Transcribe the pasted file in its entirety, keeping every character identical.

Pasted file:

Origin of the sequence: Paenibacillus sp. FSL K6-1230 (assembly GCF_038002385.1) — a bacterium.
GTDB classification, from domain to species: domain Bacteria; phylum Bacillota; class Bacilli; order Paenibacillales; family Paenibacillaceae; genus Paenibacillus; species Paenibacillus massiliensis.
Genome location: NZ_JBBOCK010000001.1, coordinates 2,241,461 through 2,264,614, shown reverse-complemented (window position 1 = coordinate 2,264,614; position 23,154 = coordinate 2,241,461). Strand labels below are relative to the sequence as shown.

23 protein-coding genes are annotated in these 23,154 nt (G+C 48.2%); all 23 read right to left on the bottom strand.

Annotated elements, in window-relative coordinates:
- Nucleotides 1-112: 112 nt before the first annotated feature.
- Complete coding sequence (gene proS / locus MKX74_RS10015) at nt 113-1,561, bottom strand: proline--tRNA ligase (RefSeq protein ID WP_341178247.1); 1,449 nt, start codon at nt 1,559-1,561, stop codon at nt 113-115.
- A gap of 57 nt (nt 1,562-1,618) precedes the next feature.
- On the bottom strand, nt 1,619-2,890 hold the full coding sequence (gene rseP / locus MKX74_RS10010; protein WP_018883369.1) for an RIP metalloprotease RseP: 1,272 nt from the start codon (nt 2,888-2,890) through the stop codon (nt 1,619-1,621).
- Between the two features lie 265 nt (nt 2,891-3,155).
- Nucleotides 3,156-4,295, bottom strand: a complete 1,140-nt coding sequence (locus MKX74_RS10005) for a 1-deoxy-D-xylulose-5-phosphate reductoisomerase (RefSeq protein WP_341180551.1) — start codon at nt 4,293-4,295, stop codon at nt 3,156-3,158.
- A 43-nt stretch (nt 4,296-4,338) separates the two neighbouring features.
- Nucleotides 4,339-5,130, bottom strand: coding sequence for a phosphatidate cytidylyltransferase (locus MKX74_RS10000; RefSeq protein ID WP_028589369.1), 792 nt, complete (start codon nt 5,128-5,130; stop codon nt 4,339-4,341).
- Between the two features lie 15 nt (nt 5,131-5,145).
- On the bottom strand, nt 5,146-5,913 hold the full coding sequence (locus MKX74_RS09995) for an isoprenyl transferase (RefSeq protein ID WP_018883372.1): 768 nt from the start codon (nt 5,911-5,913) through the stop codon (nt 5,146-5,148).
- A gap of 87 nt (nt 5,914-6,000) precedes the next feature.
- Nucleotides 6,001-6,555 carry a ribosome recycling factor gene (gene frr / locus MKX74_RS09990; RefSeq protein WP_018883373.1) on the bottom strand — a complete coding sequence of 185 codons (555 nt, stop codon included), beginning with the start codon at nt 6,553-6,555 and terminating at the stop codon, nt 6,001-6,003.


Origin of the sequence: Paenibacillus sp. FSL K6-1230 (assembly GCF_038002385.1) — a bacterium.
GTDB classification, from domain to species: domain Bacteria; phylum Bacillota; class Bacilli; order Paenibacillales; family Paenibacillaceae; genus Paenibacillus; species Paenibacillus massiliensis.
Genome location: NZ_JBBOCK010000001.1, coordinates 2,241,461 through 2,264,614, shown reverse-complemented (window position 1 = coordinate 2,264,614; position 23,154 = coordinate 2,241,461). Strand labels below are relative to the sequence as shown.

23 protein-coding genes are annotated in these 23,154 nt (G+C 48.2%); all 23 read right to left on the bottom strand.

Annotated elements, in window-relative coordinates:
- Nucleotides 1-112: 112 nt before the first annotated feature.
- Complete coding sequence (gene proS / locus MKX74_RS10015) at nt 113-1,561, bottom strand: proline--tRNA ligase (RefSeq protein ID WP_341178247.1); 1,449 nt, start codon at nt 1,559-1,561, stop codon at nt 113-115.
- A gap of 57 nt (nt 1,562-1,618) precedes the next feature.
- On the bottom strand, nt 1,619-2,890 hold the full coding sequence (gene rseP / locus MKX74_RS10010; protein WP_018883369.1) for an RIP metalloprotease RseP: 1,272 nt from the start codon (nt 2,888-2,890) through the stop codon (nt 1,619-1,621).
- Between the two features lie 265 nt (nt 2,891-3,155).
- Nucleotides 3,156-4,295, bottom strand: a complete 1,140-nt coding sequence (locus MKX74_RS10005) for a 1-deoxy-D-xylulose-5-phosphate reductoisomerase (RefSeq protein WP_341180551.1) — start codon at nt 4,293-4,295, stop codon at nt 3,156-3,158.
- A 43-nt stretch (nt 4,296-4,338) separates the two neighbouring features.
- Nucleotides 4,339-5,130, bottom strand: coding sequence for a phosphatidate cytidylyltransferase (locus MKX74_RS10000; RefSeq protein ID WP_028589369.1), 792 nt, complete (start codon nt 5,128-5,130; stop codon nt 4,339-4,341).
- Between the two features lie 15 nt (nt 5,131-5,145).
- On the bottom strand, nt 5,146-5,913 hold the full coding sequence (locus MKX74_RS09995) for an isoprenyl transferase (RefSeq protein ID WP_018883372.1): 768 nt from the start codon (nt 5,911-5,913) through the stop codon (nt 5,146-5,148).
- A gap of 87 nt (nt 5,914-6,000) precedes the next feature.
- Nucleotides 6,001-6,555 carry a ribosome recycling factor gene (gene frr / locus MKX74_RS09990; RefSeq protein WP_018883373.1) on the bottom strand — a complete coding sequence of 185 codons (555 nt, stop codon included), beginning with the start codon at nt 6,553-6,555 and terminating at the stop codon, nt 6,001-6,003.